Divine Chocolate

Next to the vodka was Divine Chocolate, another component in the chocolate martinis. If you are in Whole Foods and jonesing for some chocolate, you have GOT to pick up a bar. It’s co-owned by cocoa farmers in Ghana, and – most importantly – it’s outrageously delicious. I mean… yeah. It’s amazing.

A Perfume Organic

Lately I’ve been hearing rumblings on how conventional perfume contains harsh chemicals. I’m loathe to give up my Dior perfume, but this stuff made a serious case for the switch. The woman working the A Perfume Organic table encouraged me to rub my fingers on the plants to pick up on the scented oils, then test the corresponding perfume. Each perfume contained several notes anchored by mint or other natural base notes. Who wouldn’t want to smell like a summer garden?

Study NY

I picked up this matching bolero and skirt set from Study NY, which I plan to wear to work sometime soon. Keep a look out!

Rebekah Froberg

Agatha said she was “obsessed” with the pretty gemstones in Rebekah Froberg‘s collection, which are handmade from recycled metals and stones like diamonds, tourmaline, sapphires and topaz.


Agatha loved the beaded detailing and tiers of eco-friendly fabric in this shirt sold at MissionSavvy, and store that donates 5% of profits generated to “a select group of animal welfare and conservation groups.” While we decided the shape of the tank favors those who are a little less endowed in the upper region (it’s hard being us, for sure) you should check out their website, as it seems to have some of the most pretty and practical sustainable pieces I’ve seen in a while.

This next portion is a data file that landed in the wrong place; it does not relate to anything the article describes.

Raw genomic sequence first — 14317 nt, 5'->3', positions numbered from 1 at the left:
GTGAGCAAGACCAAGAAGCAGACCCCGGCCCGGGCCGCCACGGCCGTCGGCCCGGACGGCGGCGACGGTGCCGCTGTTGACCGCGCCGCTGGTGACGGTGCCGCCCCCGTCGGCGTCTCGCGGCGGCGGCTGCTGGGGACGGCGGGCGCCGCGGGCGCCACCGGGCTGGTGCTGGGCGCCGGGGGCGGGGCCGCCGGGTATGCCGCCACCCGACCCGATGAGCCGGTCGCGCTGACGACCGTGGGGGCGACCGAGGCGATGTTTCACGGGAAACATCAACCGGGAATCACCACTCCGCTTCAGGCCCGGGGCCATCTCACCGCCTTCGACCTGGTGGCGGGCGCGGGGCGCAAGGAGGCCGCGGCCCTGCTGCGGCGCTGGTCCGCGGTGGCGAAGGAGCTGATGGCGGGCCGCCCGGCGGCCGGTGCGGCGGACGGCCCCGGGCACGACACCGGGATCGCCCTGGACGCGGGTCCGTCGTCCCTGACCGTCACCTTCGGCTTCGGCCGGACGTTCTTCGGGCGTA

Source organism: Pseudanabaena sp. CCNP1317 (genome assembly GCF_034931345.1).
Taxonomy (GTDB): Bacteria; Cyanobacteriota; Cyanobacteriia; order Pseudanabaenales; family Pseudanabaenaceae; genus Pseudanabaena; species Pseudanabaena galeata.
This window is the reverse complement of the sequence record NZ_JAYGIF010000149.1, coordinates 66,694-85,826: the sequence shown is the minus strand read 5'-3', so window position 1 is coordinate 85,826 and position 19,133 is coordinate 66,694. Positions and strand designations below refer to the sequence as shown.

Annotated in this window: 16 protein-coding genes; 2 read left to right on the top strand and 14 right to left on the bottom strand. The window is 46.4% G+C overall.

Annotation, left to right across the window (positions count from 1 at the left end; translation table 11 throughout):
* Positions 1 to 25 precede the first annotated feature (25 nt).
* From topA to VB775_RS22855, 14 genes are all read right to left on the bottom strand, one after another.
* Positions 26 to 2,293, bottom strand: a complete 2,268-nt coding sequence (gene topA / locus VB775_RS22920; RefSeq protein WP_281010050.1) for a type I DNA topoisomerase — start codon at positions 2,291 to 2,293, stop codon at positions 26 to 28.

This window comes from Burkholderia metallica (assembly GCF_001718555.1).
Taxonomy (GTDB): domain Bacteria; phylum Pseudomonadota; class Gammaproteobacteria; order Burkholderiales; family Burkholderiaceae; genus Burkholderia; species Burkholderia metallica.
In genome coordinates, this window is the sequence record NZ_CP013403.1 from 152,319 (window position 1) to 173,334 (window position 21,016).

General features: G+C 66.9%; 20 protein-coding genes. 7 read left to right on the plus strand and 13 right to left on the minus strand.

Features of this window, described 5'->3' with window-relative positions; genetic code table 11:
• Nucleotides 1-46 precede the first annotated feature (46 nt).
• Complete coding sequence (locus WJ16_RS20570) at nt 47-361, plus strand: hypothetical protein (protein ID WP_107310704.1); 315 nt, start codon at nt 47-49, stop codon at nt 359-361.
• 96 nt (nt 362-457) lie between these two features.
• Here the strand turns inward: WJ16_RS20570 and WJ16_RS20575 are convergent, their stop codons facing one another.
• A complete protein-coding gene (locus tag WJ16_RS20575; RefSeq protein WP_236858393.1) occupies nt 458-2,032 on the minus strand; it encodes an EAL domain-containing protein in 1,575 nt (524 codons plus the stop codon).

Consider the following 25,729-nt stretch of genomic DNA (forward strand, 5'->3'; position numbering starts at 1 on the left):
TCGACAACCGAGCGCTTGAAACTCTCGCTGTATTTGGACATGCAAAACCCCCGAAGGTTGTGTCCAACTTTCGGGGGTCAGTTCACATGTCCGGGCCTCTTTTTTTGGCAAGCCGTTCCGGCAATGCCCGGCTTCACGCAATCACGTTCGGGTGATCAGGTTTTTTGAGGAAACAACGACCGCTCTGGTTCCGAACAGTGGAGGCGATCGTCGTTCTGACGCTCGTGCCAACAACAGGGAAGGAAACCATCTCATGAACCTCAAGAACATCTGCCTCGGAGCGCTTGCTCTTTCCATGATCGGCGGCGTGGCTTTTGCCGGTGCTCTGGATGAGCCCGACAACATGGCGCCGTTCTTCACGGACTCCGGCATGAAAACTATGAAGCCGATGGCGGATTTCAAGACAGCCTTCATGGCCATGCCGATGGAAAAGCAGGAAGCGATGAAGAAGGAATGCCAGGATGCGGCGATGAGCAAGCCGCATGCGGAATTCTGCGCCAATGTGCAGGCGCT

There were a lot more booths there, that I just can’t cover them all. Here’s a list of designers, stores and products I didn’t particularly care for, but may suit your style:

H. Fredriksso

Feral Childe


Doucette Duvall

Cri de Coeur

Buddha Nose



Zhena’s Gypsy Tea

Juno & Jove

Most of the designers I talked to said their stuff can be found at  Kaight, the eco-friendly and sustainable boutique on the Lower East Side. If not there, you can check out their websites for a list of stockists, and some of them even sell direct on their website.


The Inaugural Meeting of the Picnic Society of New York June 4, 2010

My friend Anne invited me to an awesome picnic in Prospect Park – she plans to make it a monthly thing. Picnics are always great, especially one where everyone brings a childhood favorite. There was ants on a log, cream cheese and strawberry jam sandwiches, homemade bread, lemonade, and much more.


How to Survive a Weekend-Long Assault by Conservatives June 2, 2010

Memorial Day Weekend: The first good beach weekend of the year. An opportunity, thanks to employers who give a half day or the whole day off on Friday, to escape the city and its 90-degree, gritty air for a fresh breeze and fresh seafood.

For this Clean Hippie, it was also an exercise in restraint.

For the weekend I was invited to Cape Cod by my friend John, along with five others. His parents have ramshackle house on a private beach in Orleans, surrounded by a few acres of woods. It was a perfect place for seven people to try to relive their college days. (That means being loud and inappropriate, in case you’re wondering.)

Anyway, knowing the people who were invited, I KNEW going in that I should avoid politics completely. I didn’t want a repeat of last year, when I got completely frustrated with John over his pro-big business views. Well, John is a Green Peace activist compared to some of the people who were there.

John gave me fair warning before I left. “Just to let you know, the three people you are riding up with are very conservative, and very un-pc,” he told me. The implication? Don’t rock the boat.